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The World in a Rice Grain: Avant-garde Lyric Classicism in the Sinophone Cyberspace

(working title; book manuscript in progress)

Since the turn of the millennium, the rapid development of the Internet in China has given fresh impetus to revitalize the writing of poetry in classical genres. Long marginalized by the institutionalized discourse of literary modernity established since the New Culture Movement, this type of poetry never ceases to be written and read, even serving specific ideological agendas during the Maoist era and the post-Maoist cultural thaw. Cyberspace, however, has enabled the birth and growth of a kind of avant-garde movement in lyric classicism, a “bastard child” (used in the deliberately provocative sense) of the classical traditions and literary modernism. By taking a close look at the career and work of representative poets, primarily Lizilizilizi (“Plum Chestnut Pear”), Xutang (“Hall of Ethereal Breath”), Dugu-shiroushou (“Lone Carnivore”), and Tianxuezhai (“Studio of Cascading Snow”), I explore the complicated interactive dynamics between the semiotic functioning of the digital media and the semantic memory of China’s lyric traditions. Meanwhile, the development of this literature is also intimately tied to material and transmedia factors, such as the transformation of digital infrastructure from the age of the personal computer to that of the smartphone, the capitalist consolidation of Chinese cyber-literary platforms, and the tightening grip of digital censorship now increasingly empowered by artificial intelligence. I will also investigate questions of gendered writing (masked behind a pseudonym) and of digital reading. Lastly, I ask whether, or how, this poetry offers new insights into the long debate about “world literature” and “world poetry,” a pair of terms whose utility is increasingly under siege in the age of Harry Potter, web novels, Insta-Poetry, and machine translation. While this poetry may be relegated to an “ethnic digital bookshelf” in the global literary cyberspace due to its resistance to translation, its untranslatability in effect demands its readers to overcome cultural and linguistic differences and to actively create a new worldly space, a miniature cosmos born through an Internet cable the size of a rice grain. Perhaps, if we redefine “world” as a verb (welten), then all poetry that worlds can be called genuine “world poetry,” regardless of its medium, popularity, translatability (or the lack thereof). Sinophone avant-garde classicist poetry, through its active reengagement with China’s literary traditions, its modernity, and its contemporary reality, creates fresh and dynamic relationships between the reader and the poetic text, opening up new dimensions for appreciating the power and vitality of the Chinese lyric language in the digital age. It hereby becomes a poetry that worlds by facing back the past while stepping forward into the future.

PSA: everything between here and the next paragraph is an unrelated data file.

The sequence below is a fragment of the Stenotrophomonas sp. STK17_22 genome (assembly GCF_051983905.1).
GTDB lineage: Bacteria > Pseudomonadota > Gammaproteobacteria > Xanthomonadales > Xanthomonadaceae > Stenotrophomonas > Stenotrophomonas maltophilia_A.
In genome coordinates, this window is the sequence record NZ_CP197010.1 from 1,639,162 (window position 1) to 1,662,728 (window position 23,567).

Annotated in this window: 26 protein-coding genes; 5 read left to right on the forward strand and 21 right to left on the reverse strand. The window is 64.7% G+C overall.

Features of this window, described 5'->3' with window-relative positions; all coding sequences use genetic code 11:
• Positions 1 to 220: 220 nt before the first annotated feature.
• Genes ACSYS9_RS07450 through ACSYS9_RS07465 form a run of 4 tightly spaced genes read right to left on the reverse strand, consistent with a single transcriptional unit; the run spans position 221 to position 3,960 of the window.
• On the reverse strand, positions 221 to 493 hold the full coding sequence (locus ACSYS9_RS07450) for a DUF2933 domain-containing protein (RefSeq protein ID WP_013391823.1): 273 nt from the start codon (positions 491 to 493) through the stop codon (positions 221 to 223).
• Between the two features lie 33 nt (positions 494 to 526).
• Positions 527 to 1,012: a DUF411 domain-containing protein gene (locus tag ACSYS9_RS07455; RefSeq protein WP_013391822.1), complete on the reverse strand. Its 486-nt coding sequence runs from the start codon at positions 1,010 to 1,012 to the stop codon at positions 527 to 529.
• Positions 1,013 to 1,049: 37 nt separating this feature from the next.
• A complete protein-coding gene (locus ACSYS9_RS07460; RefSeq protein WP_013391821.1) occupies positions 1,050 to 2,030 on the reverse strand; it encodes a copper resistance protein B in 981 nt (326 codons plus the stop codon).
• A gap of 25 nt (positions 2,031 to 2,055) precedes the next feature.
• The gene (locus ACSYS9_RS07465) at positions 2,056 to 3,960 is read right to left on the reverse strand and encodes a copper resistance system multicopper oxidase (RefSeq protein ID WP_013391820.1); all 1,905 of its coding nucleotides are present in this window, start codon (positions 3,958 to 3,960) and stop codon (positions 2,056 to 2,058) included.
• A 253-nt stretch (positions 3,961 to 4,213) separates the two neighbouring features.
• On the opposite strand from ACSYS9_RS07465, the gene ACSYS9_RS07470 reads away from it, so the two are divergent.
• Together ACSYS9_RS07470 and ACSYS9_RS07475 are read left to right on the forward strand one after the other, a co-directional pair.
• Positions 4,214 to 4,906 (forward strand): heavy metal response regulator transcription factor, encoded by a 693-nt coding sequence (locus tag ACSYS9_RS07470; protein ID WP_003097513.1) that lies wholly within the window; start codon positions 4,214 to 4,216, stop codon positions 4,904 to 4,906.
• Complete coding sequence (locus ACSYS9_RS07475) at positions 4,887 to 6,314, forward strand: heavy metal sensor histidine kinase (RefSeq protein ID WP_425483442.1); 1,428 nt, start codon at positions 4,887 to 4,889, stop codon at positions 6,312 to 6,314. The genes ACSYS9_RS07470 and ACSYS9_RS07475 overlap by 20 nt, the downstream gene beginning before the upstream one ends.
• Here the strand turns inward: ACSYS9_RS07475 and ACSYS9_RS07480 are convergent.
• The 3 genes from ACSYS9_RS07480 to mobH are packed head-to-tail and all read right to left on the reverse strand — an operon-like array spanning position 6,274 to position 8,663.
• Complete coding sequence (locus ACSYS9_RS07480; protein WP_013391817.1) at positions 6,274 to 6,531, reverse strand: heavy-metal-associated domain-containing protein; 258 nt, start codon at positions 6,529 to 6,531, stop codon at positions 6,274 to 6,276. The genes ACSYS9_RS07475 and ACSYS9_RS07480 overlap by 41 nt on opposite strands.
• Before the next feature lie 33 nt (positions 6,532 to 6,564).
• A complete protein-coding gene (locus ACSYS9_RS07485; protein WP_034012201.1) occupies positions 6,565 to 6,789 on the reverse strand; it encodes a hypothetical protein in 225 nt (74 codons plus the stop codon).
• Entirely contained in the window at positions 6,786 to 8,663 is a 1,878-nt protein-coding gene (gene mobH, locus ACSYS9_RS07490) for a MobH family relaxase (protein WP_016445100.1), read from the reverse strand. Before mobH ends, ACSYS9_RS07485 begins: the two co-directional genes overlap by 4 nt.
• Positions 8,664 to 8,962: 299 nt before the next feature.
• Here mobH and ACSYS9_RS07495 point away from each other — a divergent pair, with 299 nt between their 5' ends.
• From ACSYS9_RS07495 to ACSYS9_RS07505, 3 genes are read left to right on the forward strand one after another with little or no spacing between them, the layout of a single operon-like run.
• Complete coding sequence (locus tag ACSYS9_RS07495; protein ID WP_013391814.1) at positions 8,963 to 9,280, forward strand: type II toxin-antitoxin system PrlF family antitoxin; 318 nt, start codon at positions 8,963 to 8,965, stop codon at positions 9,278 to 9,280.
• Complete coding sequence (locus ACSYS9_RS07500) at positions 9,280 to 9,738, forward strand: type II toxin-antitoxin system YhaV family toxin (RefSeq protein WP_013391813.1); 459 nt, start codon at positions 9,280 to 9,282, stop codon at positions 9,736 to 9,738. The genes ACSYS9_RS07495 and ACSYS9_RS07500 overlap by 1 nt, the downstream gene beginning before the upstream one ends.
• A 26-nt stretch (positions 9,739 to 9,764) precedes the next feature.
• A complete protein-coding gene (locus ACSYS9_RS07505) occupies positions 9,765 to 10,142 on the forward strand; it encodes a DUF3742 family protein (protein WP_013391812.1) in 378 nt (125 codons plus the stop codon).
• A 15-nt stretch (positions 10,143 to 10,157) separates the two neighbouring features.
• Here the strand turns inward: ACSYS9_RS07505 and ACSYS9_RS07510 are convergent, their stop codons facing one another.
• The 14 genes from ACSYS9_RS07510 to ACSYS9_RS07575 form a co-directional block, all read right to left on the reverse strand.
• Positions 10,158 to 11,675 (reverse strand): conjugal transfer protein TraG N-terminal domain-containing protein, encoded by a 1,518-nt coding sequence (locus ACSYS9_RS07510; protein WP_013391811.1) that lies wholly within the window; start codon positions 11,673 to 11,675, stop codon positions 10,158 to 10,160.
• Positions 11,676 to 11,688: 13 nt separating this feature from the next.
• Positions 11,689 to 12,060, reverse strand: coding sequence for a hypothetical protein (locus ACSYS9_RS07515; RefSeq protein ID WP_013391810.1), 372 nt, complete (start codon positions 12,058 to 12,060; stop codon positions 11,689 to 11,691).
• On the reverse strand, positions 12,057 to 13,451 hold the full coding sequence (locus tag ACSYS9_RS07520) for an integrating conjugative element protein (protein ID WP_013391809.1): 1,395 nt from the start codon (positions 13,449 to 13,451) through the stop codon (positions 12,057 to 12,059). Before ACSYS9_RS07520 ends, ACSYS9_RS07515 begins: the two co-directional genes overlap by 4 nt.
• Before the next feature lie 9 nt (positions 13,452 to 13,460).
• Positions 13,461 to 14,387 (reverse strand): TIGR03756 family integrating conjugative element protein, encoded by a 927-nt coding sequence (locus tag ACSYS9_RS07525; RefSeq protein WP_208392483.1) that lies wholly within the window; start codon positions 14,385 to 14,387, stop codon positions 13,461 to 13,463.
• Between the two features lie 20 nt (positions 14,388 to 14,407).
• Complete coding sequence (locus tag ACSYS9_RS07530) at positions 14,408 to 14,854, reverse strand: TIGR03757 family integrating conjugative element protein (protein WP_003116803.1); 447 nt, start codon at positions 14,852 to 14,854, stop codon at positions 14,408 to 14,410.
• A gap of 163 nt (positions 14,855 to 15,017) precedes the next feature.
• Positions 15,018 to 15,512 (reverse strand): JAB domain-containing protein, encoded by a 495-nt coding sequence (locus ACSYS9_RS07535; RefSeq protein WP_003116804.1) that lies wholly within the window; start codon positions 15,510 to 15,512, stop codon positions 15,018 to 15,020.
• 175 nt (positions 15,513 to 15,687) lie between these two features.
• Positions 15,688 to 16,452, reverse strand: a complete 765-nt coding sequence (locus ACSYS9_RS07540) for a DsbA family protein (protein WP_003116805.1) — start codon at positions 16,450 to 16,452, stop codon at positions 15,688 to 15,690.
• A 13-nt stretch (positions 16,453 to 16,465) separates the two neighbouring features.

Sinophone Classicism

A collaborative project spanning across fields like literary, cultural, and media studies. It further attempts to engage practicing writers and artists in an ongoing dialogue on representing Chineseness in a multicultural, multilingual, and increasingly digitalized world. This project has resulted in the following events and publications:

  • Zhiyi Yang, “Sinophone Classicism: Chineseness as Temporal and Mnemonic Experience in the Digital Era,” The Journal of Asian Studies 81.4 (2022): 1–15.
  • Zhiyi Yang and David Der-wei Wang eds., Special Issue “Classicism in Digital Times: Textual Production as Cultural Remembrance in the Sinophone Cyberspace,” Prism: Theory and Modern Chinese Literature (under review).
  • Harvard-Frankfurt-Lingnan Symposium “Classicism in Digital Times: Textual Production as Cultural Remembrance in the Sinophone Cyberspace,” co-organized by Zhiyi Yang and David Der-wei Wang
  • “Sinophone Classicism: Chinese Cultural Memories in a Global Space” lecture series at Institute for Advanced Studies in the Humanities, Bad Homburg (2021-25), organized by Zhiyi Yang
  • Global Sinophone Classicisms, a workshop coorganized by Zhiyi Yang and David Der-wei Wang, to be held from May 10-11 at Institute for Advanced Studies in the Humanities, Bad Homburg

You can reach me:


Email: z.yang[at]


Phone: +49(0)69/798-23288



Sinologie, Goethe-Universität Frankfurt

Senckenberganlage 31

D-60325 Frankfurt am Main Germany

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